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Diverse Voices

Poetry and Essays

These poems and essays by contemporary Black authors that explore racial identity, community, and injustice. At turns joyous and contemplative, these titles examine the history and future of Black experience. 

Counting Descent by Clint Smith
Clint Smith's debut poetry collection is a coming-of-age story that seeks to complicate our conception of lineage and tradition. Smith explores the cognitive dissonance that results from belonging to a community that unapologetically celebrates black humanity while living in a world that often renders blackness a caricature of fear.

Electric Arches by Eve L Ewing
Blending stark realism with the surreal and fantastic, Eve L. Ewing's narrative takes us from the streets of 1990s Chicago to an unspecified future, deftly navigating the boundaries of space, time, and reality.

Finna : Poems by Nate (Poet) Marshall
A lyrical and sharp celebration, these poems consider the brevity and disposability of Black lives and other oppressed people in our current era of emboldened white supremacy, and the use of the Black vernacular in America's vast reserve of racial and gendered epithets.

How to Be Drawn by Terrance Hayes
In his daring fifth collection, Terrance Hayes explores how we see and are seen. While many of these poems bear the clearest imprint yet of Hayes's background as a visual artist, they do not strive to describe art so much as inhabit it.

Hymn for the Black Terrific : Poems by Kiki Petrosino
Petrosino offers us wildly inventive lyrics that take as launch pad allergenesis, the contents and significance of swamps, a revised notion of marriage, and ancestors -- both actual and dreamed. The eponymous second section storms through Chinese delicacies, doubts, and confident proclamations from regions of an exploratory self.

Life on Mars : Poems by Tracy K Smith
With allusions to David Bowie and interplanetary travel, "Life on Mars" imagines a soundtrack for the universe to accompany the discoveries, failures, and oddities of human existence.

Olio by Tyehimba Jess
Part fact, part fiction, Tyehimba Jess's much anticipated second book weaves sonnet, song, and narrative to examine the lives of mostly unrecorded African American performers directly before and after the Civil War up to World War I. Olio is an effort to understand how they met, resisted, complicated, co-opted, and sometimes defeated attempts to minstrelize them.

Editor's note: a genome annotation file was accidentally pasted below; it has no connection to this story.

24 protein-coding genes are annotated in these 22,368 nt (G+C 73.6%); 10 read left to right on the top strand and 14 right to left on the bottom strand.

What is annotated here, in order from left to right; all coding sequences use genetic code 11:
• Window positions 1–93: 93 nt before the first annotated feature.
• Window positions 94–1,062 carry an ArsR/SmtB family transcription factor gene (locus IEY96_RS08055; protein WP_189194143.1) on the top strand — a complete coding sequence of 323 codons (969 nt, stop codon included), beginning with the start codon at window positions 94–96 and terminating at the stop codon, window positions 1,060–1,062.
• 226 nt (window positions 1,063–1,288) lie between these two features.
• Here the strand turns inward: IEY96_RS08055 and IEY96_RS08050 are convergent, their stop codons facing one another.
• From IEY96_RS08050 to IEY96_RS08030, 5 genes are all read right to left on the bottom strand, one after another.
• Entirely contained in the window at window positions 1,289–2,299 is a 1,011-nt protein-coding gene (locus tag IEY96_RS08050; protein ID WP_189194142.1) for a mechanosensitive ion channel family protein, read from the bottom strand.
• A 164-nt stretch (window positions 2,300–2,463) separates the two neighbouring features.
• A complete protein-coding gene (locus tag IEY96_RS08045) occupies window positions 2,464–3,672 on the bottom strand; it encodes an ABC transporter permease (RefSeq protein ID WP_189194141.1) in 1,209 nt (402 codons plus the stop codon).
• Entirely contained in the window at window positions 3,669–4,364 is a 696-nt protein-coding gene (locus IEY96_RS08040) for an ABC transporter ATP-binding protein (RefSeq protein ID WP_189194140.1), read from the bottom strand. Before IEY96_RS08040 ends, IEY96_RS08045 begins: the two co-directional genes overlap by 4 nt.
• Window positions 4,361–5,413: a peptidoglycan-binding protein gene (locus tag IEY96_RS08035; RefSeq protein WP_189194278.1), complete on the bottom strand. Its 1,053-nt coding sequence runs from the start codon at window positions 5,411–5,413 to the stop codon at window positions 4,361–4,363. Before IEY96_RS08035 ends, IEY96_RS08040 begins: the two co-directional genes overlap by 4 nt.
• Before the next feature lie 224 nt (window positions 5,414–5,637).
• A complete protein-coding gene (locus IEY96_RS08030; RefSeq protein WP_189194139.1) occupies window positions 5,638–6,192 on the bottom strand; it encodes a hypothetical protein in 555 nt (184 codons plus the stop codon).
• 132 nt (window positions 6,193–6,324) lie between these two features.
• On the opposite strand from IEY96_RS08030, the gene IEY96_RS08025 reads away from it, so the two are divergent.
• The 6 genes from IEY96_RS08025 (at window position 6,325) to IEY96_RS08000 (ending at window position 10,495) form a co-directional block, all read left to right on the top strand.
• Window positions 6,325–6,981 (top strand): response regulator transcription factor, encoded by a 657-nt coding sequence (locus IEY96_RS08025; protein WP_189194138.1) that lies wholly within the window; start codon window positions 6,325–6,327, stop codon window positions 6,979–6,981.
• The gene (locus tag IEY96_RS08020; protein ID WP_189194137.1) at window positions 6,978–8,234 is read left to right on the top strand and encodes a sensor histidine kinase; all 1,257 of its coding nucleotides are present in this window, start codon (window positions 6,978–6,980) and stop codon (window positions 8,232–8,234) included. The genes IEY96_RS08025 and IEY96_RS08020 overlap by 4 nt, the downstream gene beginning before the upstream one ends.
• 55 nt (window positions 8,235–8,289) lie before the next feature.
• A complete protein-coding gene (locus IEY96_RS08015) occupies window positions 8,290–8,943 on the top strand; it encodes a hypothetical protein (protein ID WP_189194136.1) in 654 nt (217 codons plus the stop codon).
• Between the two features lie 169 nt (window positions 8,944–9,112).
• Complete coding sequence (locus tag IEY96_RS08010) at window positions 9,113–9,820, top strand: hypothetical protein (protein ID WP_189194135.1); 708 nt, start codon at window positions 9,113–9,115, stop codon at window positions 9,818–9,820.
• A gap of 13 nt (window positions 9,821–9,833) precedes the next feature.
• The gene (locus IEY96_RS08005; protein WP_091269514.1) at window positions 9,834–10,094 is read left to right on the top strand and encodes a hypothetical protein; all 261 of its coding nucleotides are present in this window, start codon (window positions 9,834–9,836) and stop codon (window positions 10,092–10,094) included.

The Book of Delights by Ross Gay
The winner of the NBCC Award for Poetry offers up a spirited collection of short lyric essays, written daily over a tumultuous year, reminding us of the purpose and pleasure of praising, extolling, and celebrating ordinary wonders.

Thrall : Poems by Natasha D. Trethewey
Charting the intersections of public and personal history, Thrall explores the historical, cultural, and social forces that determine the roles to which a mixed-race daughter and her white father are consigned. In a brilliant series of poems about the taxonomies of mixed unions, Natasha Trethewey creates a fluent and vivid backdrop to her own familial predicament.

Voyage of the Sable Venus : And Other Poems by Robin Coste Lewis
Bracketed by Lewis's own autobiographical poems, "Voyage" is a tender and shocking meditation on the fragmentary mysteries of stereotype, juxtaposing our names for things with what we actually see and know.

We Inherit What the Fires Left : Poems by William Evans
William Evans, the award-winning poet and cofounder of the popular culture website Black Nerd Problems, offers an emotionally vulnerable poetry collection exploring the themes of inheritances, dreams, and injuries that are passed down from one generation to the next and delving into the lived experience of a black man in the American suburbs today.

 

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